Nature based preschools are growing in popularity. Now, you can get a early childhood degree that focuses on this growing trend of school.
For quite some time, there was a push to normalize putting young children, usually preschool-aged, in full-time classes mimicking what students were learning in kindergarten. Many universal preschools no longer focus on playtime and instead are urging toddlers into reading and writing. But also in a growing trend, experts are highlighting the plethora of benefits young children develop when they learn in both play based and nature based preschools. Now, a first-of-its-kind education degree is being offered at a college that gives early childhood educators the tools they need to focus on this outdoor style of education.
K-12 Dive reports that the University of Cincinnati will soon be offering those seeking an early childhood education degree the chance to enroll in an online degree program that centers around a nature based preschool focus. The new curriculum will place a priority on learning tactics that foster children’s development much as the university’s existing early childhood program does, but with an emphasis on learning environments. It is offered as more and more studies display the massive benefits of planning school lessons based on an outdoor experience.
Throughout the United States, more and more educators are touting themselves as a nature based preschool. Currently, there are at least 585 schools of this kind, and even forest kindergartens are popping up all over the place. According to information from the American Association for Environmental Education, the amount of these preschools has more than doubled in the past three years.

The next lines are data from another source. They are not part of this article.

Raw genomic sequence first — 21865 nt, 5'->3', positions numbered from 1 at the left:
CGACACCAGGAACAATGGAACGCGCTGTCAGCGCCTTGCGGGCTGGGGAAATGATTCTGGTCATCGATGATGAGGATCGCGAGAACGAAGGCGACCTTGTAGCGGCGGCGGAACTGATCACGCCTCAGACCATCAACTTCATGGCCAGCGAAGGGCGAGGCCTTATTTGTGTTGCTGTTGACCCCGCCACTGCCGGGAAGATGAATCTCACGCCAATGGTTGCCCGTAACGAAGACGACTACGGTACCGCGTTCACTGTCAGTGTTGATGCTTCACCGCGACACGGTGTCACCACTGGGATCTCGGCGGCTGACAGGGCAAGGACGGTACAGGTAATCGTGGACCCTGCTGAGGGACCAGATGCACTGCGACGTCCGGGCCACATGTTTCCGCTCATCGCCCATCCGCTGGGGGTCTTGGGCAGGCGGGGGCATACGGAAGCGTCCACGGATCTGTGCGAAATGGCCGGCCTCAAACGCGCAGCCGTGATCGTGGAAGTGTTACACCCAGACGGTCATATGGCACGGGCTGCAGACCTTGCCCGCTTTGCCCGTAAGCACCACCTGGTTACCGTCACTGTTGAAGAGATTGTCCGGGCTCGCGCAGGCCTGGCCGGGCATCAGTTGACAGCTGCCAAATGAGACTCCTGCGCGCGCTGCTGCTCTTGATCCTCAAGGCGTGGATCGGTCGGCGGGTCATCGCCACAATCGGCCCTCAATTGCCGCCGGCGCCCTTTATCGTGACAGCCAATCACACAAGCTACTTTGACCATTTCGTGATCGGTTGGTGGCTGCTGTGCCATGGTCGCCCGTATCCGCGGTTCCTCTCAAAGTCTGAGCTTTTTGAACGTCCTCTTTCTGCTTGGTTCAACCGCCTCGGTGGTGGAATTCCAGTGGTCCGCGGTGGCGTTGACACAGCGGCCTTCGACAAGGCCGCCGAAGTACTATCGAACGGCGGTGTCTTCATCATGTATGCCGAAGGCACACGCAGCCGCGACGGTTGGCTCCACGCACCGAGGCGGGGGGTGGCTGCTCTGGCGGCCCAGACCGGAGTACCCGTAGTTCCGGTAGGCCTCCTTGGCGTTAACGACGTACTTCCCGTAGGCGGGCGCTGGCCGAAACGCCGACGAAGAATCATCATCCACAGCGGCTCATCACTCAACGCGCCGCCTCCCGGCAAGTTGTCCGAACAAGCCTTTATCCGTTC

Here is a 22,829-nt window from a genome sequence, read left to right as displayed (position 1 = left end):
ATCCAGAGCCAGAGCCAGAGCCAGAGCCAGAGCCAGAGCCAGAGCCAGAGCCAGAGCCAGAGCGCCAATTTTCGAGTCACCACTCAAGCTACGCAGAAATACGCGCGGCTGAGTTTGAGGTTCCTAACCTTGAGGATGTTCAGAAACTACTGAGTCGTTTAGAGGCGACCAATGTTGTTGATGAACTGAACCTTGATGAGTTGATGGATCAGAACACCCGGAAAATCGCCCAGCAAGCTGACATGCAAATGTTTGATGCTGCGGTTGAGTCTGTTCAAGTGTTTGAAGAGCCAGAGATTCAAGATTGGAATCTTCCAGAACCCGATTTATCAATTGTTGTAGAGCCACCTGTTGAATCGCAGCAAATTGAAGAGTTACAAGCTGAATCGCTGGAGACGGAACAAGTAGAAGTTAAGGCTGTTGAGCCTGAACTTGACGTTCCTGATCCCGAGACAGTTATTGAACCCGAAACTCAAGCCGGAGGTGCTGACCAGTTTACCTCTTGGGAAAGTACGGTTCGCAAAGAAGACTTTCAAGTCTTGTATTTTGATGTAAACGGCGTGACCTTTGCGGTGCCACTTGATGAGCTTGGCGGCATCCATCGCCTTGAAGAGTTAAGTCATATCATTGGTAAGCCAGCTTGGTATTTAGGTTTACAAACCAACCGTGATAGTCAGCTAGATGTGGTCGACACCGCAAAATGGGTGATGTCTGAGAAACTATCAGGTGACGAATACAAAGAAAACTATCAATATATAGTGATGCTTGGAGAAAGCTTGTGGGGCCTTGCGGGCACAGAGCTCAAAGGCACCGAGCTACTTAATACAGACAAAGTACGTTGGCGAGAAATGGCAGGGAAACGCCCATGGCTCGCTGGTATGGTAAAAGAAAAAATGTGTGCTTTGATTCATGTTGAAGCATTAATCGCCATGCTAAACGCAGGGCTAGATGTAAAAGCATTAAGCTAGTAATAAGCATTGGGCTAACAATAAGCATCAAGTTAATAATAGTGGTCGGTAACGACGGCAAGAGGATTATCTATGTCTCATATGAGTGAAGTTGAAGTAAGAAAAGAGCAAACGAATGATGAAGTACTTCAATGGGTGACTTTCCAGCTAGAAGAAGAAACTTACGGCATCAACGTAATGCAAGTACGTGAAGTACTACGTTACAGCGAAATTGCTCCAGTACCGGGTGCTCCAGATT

The purpose of this new degree program is to give future teachers the resources and knowledge they will need to guide younglings with a nature based preschool focus. Colleges are teaching about the plethora of benefits that nature based preschools can offer. For one thing, mountains of research depict multiple ways students thrive in these types of environments.
For young children, fine motor skills develop easier in outdoor learning environments. The benefits don’t stop there. Research suggests that kids who attend nature based preschools are at less risk of developing health issues, such as obesity. Being outside for an extended period of time also builds natural immunity, and can in turn mean young students miss less school. Outdoor schools also boost social development, and confidence at higher levels than indoor classrooms can.
College students looking to enter the new program at the University of Cincinnati will be immersed in various practice standards and research studies over the last decade and more that have evaluated both teacher and children’s experiences in natural landscapes while learning. Additionally, course work will look to research conducted by the Artlitt Center within the University, which has studied nature based preschools for quite some time with support from the National Science Foundation.
People all ages benefit from spending more time in green space. But fostering a love for the great outdoors with nature based preschools can benefit young children for a lifetime. As public schools continue to lose trust with the public and parents overall, more and more families are seeking alternatives, and these types of education are proving their worth.